Exec From Inflator Manufacturer Testifies On Capitol Hill

HARTFORD, Conn. (CBSNewYork/AP)Sen. Richard Blumenthal is pushing for a nationwide recall on vehicles equipped with potentially dangerous air bags.

However, the quality chief for the Japan-based manufacturer that makes the inflators linked to faulty airbags told a Senate committee Thursday that an expanded recall is not necessary.

Pointing to reports of incidents in regions outside the current air bag recall areas, Blumenthal, D-Conn., told WCBS 880’s Paul Murnane that evidence points to the need for nationwide action and should cover both driver’s and passenger side air bags.

“There’s really no design or manufacture difference between the two kinds of air bags, and both are potentially killers,” Blumenthal said.

Takata air bags can inflate with too much force, sending metal shrapnel into the passenger compartment and injuring people. The problem has caused at least five deaths and dozens of injuries. Humidity can cause the air bag propellant to burn too quickly.

Safety advocates say the suspect air bags could be in millions of cars and trucks.

On Tuesday, the National Highway Traffic Safety Administration demanded that the auto industry recall millions of additional cars. The action covers driver’s side air bags equipped with Takata Corp.’s inflators.

Previously, cars with the inflators had been recalled only in regions with high humidity, such as Gulf Coast states, Hawaii and Puerto Rico.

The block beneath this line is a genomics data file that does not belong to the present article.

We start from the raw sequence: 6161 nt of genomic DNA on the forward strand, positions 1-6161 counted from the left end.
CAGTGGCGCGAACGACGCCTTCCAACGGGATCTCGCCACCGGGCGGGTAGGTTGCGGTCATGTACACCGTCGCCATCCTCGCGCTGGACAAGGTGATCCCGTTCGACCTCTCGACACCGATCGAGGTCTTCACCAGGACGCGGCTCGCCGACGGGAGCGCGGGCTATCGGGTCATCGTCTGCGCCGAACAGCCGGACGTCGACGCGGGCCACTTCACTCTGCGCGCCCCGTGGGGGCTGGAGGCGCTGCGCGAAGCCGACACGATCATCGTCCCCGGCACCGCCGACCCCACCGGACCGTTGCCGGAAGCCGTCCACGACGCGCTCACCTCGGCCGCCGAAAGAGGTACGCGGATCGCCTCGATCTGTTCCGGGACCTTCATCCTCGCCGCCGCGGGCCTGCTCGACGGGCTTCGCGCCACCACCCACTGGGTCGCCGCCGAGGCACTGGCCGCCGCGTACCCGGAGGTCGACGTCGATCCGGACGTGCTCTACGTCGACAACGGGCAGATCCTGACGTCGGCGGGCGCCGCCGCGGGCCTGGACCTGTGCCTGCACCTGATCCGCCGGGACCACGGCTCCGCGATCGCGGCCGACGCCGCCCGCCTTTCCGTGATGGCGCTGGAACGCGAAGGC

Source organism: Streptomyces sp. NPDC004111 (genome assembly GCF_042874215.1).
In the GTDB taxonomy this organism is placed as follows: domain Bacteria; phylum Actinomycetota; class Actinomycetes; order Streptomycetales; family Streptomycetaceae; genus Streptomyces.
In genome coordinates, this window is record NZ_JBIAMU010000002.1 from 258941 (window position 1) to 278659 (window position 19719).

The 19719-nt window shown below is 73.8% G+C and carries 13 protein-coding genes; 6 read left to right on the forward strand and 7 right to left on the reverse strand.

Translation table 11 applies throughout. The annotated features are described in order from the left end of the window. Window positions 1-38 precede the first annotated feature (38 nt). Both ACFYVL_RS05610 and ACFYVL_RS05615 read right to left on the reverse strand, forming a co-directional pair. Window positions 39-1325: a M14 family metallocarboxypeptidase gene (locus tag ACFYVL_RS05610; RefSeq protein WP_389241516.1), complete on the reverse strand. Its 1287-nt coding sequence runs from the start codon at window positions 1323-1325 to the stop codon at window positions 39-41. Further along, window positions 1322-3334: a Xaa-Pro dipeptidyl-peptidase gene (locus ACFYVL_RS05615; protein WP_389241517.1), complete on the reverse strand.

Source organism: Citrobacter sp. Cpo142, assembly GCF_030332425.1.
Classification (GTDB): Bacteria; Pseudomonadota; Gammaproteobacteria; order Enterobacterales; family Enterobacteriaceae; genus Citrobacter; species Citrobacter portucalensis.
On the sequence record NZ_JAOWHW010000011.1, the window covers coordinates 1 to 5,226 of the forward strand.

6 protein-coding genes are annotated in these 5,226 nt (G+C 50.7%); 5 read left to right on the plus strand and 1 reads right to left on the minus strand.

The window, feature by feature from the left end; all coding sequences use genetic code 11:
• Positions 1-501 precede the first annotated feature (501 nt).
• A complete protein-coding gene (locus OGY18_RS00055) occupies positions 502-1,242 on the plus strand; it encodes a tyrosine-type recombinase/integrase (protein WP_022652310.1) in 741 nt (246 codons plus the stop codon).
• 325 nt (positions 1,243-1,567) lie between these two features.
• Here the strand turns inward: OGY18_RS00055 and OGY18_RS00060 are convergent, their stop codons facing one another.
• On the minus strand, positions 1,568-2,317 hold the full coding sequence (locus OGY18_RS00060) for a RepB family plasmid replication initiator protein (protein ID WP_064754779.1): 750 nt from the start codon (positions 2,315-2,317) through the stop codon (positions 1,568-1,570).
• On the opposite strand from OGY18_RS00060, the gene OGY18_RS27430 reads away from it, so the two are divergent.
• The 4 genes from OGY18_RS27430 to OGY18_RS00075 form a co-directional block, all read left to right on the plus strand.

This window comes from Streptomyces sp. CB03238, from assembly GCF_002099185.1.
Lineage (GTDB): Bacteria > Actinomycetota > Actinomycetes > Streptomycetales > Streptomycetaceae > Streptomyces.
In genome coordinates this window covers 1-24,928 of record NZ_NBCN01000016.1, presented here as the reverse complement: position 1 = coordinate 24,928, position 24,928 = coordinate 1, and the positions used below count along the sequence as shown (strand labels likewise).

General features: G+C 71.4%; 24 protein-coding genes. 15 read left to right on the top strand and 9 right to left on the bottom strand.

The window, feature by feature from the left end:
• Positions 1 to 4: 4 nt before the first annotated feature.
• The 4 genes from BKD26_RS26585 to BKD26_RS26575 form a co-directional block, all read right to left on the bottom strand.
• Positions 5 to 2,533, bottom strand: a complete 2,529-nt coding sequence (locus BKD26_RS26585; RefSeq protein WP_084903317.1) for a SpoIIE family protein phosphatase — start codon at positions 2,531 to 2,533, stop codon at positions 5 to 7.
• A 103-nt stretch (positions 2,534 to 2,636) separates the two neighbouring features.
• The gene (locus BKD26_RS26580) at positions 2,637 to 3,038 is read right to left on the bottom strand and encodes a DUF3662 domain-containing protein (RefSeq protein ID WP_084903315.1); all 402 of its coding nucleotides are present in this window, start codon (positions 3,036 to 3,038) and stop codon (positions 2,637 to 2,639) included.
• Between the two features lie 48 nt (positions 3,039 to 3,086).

Up until now, about 8 million cars in the U.S. with Takata inflators have been recalled for problems with either the driver or passenger side air bag, or both. Another 4 million have been recalled outside the U.S.

Safety regulators say Tuesday’s action is based on incidents involving a death in California and an injury in North Carolina where the air bags were implicated. Both states are outside of the area covered by the earlier recalls.

“One can be an anomaly. Two becomes a trend, and we feel we need to act,” said NHTSA Deputy Administrator David Friedman.

In testimony before the Senate Commerce Committee on Thursday, Takata Senior Vice President of Quality Hiroshi Shimizu said recalls should be limited to high-humidity areas.

Shimizu said tests have not revealed any inflator ruptures outside the high-humidity zones.

Lawmakers have pressured the government to expand the recall to all 50 states as reports of deaths and injuries emerged. While they’ll partly get their wish, the expanded recall won’t cover passenger air bags, at least not yet.

Also, car owners may run into the  problem of a limited number of replacement parts. Takata is struggling to make enough replacement air bag inflators to handle the smaller regional recalls and likely will have trouble supplying demand for a nationwide recall. The company has promised to add two production lines by the start of next year to make more inflators, Friedman said on a conference call following the government’s recall statement.

Blumenthal said Takata and carmakers should be ready to provide loaner vehicles at no charge.

Friedman said that if Takata and the automakers don’t agree to the recall quickly, the safety agency will use its legal powers to make sure the inflators are recalled.

The government’s demand for the national recall covers vehicles made by Ford, Honda, Chrysler, Mazda and BMW, generally from the 2008 model year and earlier. The owner of a 2007 Ford Mustang recently complained to the government about suffering a leg injury when an air bag malfunctioned in North Carolina.

Friedman said NHTSA is asking automakers for a complete list of vehicles with Takata inflators that are similar to the 2007 Mustang, and that information will be shared with the public when available. He did not know an exact number of vehicles involved.

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